An autobiography goes beyond basic plot
ISLAMABAD: Bushra Zulfiqar`s autobiography, as her book launch emphasised, is about many things — and that might precisely be the problem with it.
Ms Zulfiqar explained that the book titled `A Daughter`s Heart`, is the story of a young girl going through the terrible tragedy of the untimely death of her father at the tender age of 13, and her journey since then.
“My objective was to make my father immortal through creating this character, and this was the best tribute I could pay to him,” explained an emotional Zulfiqar.
However, the book goes beyond this basic plot. It aspires to go beyond the writer herself by tracing the political and historical evolution of Pakistan through the last six decades. Ms Zulfiqar is keen to point out that there is much to look forward in the book towards a better understanding of how Pakistan has evolved.
As the panelists at the book launch explained, her book criticises US war against terror, touches the Abbotabad saga, providing a post Osama Bin Laden account. It deals with extremism today sympathises with the minorities. A substantial number of pages of her book also discuss Balochistan.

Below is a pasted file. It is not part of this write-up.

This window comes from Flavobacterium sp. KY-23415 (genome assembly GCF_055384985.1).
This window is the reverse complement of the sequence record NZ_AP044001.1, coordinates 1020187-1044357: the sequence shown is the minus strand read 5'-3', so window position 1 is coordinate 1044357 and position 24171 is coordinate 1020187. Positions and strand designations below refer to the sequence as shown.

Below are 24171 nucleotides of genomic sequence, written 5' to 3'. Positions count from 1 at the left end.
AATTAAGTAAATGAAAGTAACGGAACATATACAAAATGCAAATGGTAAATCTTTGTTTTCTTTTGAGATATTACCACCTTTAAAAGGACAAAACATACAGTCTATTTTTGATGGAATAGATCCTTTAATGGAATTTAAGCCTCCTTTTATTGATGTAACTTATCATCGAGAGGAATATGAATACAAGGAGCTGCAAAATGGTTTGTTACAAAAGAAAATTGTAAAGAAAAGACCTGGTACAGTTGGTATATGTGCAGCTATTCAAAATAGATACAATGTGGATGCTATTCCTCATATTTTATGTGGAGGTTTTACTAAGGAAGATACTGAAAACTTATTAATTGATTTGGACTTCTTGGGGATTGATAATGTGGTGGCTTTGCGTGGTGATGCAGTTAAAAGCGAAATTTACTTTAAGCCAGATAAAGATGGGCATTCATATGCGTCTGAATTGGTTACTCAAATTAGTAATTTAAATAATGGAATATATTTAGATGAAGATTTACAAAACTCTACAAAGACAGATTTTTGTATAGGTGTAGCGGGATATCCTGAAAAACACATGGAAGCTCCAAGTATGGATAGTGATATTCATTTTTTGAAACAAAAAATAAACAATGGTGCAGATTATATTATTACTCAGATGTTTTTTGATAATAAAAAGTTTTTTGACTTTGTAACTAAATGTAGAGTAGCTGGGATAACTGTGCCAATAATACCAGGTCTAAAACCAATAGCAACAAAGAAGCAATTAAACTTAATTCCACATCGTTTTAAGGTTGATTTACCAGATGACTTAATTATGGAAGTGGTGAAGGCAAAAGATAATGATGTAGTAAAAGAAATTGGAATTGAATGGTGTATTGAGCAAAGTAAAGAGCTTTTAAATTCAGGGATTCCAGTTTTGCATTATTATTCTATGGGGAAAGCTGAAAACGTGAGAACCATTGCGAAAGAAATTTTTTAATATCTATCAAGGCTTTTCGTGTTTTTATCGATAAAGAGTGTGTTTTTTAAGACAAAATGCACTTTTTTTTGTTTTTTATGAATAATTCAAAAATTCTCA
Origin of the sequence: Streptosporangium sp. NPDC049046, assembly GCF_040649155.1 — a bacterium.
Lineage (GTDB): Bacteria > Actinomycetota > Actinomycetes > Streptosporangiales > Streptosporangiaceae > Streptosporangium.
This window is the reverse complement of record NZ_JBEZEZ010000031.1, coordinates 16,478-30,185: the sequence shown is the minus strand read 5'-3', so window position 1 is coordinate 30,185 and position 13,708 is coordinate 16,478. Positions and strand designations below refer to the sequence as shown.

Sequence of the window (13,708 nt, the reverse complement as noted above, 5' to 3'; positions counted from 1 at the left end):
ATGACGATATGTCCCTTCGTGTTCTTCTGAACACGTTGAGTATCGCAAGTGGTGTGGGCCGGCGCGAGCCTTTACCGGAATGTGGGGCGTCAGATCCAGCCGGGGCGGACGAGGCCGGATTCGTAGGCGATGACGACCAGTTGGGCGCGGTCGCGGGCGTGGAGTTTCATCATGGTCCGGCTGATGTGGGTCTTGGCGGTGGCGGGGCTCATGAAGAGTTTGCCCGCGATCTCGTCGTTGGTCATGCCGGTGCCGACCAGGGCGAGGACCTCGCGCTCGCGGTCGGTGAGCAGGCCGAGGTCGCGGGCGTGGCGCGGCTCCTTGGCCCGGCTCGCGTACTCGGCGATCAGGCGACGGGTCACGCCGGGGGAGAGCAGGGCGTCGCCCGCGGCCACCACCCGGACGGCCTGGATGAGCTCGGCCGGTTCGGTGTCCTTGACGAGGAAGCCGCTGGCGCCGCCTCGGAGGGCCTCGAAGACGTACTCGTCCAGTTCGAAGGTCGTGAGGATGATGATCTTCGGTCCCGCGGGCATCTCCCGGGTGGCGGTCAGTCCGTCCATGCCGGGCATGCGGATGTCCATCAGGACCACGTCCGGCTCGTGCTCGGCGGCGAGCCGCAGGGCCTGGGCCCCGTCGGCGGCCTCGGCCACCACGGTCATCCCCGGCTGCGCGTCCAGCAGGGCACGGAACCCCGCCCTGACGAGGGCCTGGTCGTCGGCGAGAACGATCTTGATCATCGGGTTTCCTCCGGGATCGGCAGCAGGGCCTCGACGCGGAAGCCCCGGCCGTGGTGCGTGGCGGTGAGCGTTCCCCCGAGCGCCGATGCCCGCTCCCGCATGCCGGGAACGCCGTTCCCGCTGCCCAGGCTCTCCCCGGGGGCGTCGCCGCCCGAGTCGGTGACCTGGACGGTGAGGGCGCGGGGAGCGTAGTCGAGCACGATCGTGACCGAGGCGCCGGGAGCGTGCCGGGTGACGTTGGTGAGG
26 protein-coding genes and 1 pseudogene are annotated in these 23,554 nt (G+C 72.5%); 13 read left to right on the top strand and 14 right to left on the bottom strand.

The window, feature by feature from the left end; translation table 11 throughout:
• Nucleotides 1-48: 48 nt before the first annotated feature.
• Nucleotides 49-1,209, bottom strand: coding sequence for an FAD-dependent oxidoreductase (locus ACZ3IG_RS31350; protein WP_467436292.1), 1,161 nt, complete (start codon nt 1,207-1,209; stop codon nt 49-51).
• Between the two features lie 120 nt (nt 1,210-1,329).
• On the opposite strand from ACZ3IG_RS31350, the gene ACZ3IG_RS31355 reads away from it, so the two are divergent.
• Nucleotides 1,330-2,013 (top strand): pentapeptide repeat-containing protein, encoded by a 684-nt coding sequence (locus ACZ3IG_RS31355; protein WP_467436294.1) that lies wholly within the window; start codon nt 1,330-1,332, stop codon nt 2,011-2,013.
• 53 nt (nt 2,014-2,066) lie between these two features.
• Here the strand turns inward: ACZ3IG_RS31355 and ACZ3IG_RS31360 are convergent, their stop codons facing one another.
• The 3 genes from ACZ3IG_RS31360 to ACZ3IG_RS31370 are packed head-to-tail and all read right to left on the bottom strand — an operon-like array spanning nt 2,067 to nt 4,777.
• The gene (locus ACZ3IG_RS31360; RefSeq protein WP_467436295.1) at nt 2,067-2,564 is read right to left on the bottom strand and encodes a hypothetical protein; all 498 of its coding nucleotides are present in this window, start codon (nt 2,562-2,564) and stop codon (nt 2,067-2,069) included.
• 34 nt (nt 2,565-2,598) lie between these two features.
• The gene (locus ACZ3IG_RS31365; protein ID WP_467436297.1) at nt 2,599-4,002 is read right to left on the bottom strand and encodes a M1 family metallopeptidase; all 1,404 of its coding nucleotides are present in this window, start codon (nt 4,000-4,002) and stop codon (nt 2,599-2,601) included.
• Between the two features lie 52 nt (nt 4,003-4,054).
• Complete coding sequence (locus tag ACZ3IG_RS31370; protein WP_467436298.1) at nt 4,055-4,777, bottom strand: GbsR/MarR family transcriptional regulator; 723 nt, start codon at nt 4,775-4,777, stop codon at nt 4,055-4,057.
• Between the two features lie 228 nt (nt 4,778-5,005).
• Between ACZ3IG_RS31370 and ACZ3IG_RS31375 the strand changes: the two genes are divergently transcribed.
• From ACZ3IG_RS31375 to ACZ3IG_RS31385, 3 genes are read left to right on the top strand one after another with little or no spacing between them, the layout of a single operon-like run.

“As I was writing this book, I was in the bitter land of Balochistan and was immensely touched by the Balochi people`s commitment and hope to bring a message of hope and solidarity to them,” explained Ms Zulfiqar, adding at another place: “The spirit and resilience of those people brought me close to my own land and my people, and made me proud of them.”
All very nice, but at the book launch, the creeping feeling that extremely hot topics had somehow unexpectedly come together in many of the causes Zulfiqar supported could not be shrugged off. From the anti-American rhetoric to the Balochistani and minority sympathy, all is very relevant and yet how it all comes together in the very being of Zulfiqar, since the book is after all an autobiography, is not entirely clear.
At a time when many authors and journalists are cashing in on the spotlight that Pakistan is under internationally, the theme of Zulfiqar`s book seems to correspond closely with many of the things that have already been expanded on plenty.
One can write fiction- accounts of bitter sweet love woven in the political and historical drama of the Pakistani context and invoke Kamila Shamsi; or provide a wholly academic analysis and invoke the likes of Anatol Lieven; or have unquestioned claim to fame and produce an autobiography that has value on the basis of the very person it reveals.
The trouble, however, is when none of these are true and yet all have been strived for. The possibility has to be considered; maybe, Zulfiqar endeavor to achieve one too many things in this debut attempt. It would be interesting to read her book and find out if she manages to bring it all together successfully.